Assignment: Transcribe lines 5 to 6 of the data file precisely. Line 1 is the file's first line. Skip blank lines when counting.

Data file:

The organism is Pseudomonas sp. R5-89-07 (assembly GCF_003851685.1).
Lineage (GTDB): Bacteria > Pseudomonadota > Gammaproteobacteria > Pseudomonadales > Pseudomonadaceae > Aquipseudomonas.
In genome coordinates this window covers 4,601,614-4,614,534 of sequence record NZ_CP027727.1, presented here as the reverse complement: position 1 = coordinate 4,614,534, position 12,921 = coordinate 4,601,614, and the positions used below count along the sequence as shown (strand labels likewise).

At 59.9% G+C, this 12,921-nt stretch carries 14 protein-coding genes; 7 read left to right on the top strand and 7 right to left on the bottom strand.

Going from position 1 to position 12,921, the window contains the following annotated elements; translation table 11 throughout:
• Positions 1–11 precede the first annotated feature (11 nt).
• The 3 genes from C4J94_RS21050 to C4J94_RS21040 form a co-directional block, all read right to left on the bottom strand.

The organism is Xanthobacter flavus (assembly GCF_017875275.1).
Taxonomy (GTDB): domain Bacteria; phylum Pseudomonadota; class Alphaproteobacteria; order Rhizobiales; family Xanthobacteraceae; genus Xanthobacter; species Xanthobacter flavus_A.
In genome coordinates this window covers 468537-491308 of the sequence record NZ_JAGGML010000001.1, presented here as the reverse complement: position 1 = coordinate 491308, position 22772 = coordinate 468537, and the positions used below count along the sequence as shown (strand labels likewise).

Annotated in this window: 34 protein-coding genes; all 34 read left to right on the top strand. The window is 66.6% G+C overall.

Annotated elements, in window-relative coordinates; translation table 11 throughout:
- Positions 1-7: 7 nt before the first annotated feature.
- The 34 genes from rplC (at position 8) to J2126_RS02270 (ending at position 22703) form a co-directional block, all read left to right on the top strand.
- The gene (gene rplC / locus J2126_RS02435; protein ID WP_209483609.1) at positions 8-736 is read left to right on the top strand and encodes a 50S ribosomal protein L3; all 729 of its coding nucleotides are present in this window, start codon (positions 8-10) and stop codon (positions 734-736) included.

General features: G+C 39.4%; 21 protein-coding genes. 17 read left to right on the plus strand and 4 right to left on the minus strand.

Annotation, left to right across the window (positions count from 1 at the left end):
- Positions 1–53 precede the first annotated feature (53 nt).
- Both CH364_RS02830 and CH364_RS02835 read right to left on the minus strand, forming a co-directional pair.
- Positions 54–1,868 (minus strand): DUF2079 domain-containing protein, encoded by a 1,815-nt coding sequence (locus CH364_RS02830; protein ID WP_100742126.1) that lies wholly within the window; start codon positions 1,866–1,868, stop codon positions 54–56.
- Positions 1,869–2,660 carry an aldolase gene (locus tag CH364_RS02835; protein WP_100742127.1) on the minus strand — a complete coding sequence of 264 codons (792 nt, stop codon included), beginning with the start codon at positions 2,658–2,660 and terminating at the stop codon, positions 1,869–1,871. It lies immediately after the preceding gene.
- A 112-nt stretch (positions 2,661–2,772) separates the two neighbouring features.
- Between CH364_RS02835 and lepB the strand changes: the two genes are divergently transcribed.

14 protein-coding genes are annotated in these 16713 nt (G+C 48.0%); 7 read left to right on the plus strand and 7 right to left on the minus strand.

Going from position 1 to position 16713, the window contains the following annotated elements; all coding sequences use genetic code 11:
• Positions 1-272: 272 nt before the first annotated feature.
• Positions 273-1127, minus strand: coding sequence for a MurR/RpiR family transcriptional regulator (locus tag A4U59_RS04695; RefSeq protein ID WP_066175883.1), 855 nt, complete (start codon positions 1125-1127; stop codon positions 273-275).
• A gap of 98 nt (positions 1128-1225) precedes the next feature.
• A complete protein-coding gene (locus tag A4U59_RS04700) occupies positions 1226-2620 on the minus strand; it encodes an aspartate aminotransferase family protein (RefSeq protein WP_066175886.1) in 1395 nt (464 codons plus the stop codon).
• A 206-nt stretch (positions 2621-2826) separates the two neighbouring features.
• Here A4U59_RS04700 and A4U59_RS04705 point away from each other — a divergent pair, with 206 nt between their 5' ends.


Going from position 1 to position 12,921, the window contains the following annotated elements; translation table 11 throughout:
• Positions 1–11 precede the first annotated feature (11 nt).